Meyer Family Members Coach at Rival Schools

Meyer Family Members Coach at Rival Schools

There are three passions that run deep in the Meyer family: teaching, basketball, and Doane College.

It all started when Gary Meyer ‘80 and his twin brother Gregg Meyer ‘80 attended a Doane Players performance in 1977.

“We heard about Doane from a friend in West Point who was attending Doane at the time,” Gary Meyer said. “We were quite impressed with the campus and the family-type atmosphere that surrounded the campus.”

The twins made the decision then to attend Doane College for their undergraduate degrees.

“After attending Doane, we knew we were destined to be teachers,” Gary Meyer said. “Doane’s educational program has taught us not to just teach, but to impact young people's lives by truly caring for them; to listen, to understand, to empathize with our students. That is what sets Doane’s program apart from other colleges, I believe.”

While at Doane, Gary met Stephanie (Howard) Meyer ‘82. The two married and had children Jonathan Meyer, Ashley (Meyer) Jensen, and Bryan Meyer.

Tradition followed in the family when Jonathan ‘08 and Bryan ‘12 both made the decisions to attend Doane for undergraduate degrees in education and to compete in Tiger athletics. Jonathan competed on the track and field team and Bryan participated in the men’s basketball program.

“I was interested in continuing the family tradition because of such a positive experience my parents and other relatives have had from Doane,” Jonathan said. “I was impressed with the facilities and prospect of continuing to compete as a student athlete.”

Bryan said Doane provided a family atmosphere outside of his existing family connections to the college.

“Along with the scenic campus, I feel we were all drawn to Doane, because of its size,” Bryan said. “We knew that by choosing Doane, we would be joining a family in a sense. Not just a college where you are another face in the crowd, but a member of the Doane community who is cared for by others.”

Now, tradition continues as the majority of the family members teach in various central Nebraska schools.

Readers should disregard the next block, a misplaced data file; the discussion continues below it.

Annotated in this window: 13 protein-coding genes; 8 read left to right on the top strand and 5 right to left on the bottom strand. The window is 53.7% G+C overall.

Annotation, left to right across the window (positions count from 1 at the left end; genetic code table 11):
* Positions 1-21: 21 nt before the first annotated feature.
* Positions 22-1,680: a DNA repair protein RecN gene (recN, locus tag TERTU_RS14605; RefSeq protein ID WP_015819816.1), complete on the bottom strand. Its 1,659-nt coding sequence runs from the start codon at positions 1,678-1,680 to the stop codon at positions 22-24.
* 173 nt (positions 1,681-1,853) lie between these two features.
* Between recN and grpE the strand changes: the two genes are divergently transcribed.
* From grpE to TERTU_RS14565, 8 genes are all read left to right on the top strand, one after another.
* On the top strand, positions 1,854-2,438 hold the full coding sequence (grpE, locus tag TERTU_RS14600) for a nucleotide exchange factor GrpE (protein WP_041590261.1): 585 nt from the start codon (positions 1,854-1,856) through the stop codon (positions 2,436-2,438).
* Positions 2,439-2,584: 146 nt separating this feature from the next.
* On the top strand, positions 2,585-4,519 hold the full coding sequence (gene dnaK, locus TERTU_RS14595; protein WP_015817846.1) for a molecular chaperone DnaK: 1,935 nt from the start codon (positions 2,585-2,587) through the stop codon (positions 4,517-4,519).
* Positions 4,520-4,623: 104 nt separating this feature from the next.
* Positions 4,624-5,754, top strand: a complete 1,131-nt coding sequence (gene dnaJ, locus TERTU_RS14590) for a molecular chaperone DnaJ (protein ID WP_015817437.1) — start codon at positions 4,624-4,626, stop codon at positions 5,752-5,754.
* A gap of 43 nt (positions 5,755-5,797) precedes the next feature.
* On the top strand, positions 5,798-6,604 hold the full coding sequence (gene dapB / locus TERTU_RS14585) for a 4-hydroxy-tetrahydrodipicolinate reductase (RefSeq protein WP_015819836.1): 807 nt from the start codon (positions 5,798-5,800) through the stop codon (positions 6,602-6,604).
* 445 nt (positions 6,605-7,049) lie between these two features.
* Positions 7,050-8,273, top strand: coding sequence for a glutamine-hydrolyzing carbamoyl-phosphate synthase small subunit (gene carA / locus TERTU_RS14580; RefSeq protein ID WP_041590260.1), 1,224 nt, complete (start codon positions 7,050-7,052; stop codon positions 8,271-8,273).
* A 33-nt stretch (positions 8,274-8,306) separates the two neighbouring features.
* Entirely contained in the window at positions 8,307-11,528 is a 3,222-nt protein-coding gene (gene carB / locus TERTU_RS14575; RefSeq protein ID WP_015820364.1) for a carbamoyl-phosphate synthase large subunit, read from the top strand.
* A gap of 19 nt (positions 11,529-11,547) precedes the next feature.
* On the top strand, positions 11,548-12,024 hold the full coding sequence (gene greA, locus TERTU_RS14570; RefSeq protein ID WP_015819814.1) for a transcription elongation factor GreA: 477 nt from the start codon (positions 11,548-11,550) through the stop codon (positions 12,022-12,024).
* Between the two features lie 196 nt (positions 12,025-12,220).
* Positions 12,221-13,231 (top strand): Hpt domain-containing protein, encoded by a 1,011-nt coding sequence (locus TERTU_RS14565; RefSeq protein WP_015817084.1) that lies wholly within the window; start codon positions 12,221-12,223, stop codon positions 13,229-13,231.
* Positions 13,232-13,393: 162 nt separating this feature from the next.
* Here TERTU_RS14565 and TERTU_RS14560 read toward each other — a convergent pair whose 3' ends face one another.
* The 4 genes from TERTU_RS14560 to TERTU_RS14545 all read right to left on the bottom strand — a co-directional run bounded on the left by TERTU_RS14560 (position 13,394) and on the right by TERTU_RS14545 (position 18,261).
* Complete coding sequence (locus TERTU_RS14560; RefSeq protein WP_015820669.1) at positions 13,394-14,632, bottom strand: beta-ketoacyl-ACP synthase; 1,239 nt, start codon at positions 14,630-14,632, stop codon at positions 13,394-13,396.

As for Gary, Jonathan, and Bryan, the tradition has turned competitive. All three coach basketball for rival schools.

Gary is currently the 7th grade girls basketball and 9th grade girls basketball coach in Broken Bow. Jonathan is currently 9th grade girls basketball in Gothenburg. Bryan is currently helping with 9th grade boys basketball and assisting with the junior varsity and varsity boys basketball teams in Minden.

Although Bryan won’t get a chance to coach against his brother or father this year, he has witnessed the rivalry for the past few years.

For Jonathan, coaching against his dad is fun and competitive on many levels.

“It is fun to see him coaching a kid and know that was me not all that long ago,” Jonathan Meyer said. “I just think it is a such a joy to share a passion with my dad and be able to compete in a friendly way against him.”

Gary echoed his son’s sentiments.

“We really do not brag or tease each other about wins or losses; we have been around athletics enough to know that the quality of play is the most important aspect of coaching,” Gary said. “The most enjoyable part of coaching against my sons is just the pride factor; the satisfaction of teaching them the ins and outs of coaching. I would be lying, however, if there was not a deep desire to defeat my sons. We are, after all, competitive.”

Jonathan said if there was a rivalry, he was losing.

“We have had some battles and the games are always close, but I think he has the edge on victories,” Jonathan said. “I can only hope he continues to teach so I have the opportunity to even-up the wins.”

Neither Gary nor Jonathan hide plays from each other.

“We are constantly talking about how each others’ teams will be the next year or how our years have gone,” Jonathan said. “Nothing is really a secret as we know what is coming for the most part. He has seen so much basketball and football, trying to hide something would not make a difference as he would recognize it pretty quickly anyway.”

No matter how stressful or enjoyable the rivalry gets, though, the family members agreed that their Doane educations continue to impact them.

“One thing that all my Doane professors stressed and fostered was the idea of lifelong learning,” Bryan said. “I find myself wanting to know about everything and that's an attitude that grew while at Doane.”

As for future Meyer family impacts on Doane College, Gary is happy to recommend the best students for the college.

“Doane College is the best small college in the state of Nebraska, and easily one of the best in the Midwest,” Gary said. “We also consider it our duty to recommend Doane to as many worthy students as possible. Recommending prospective students to Doane is one of the more enjoyable duties we have as teachers.”


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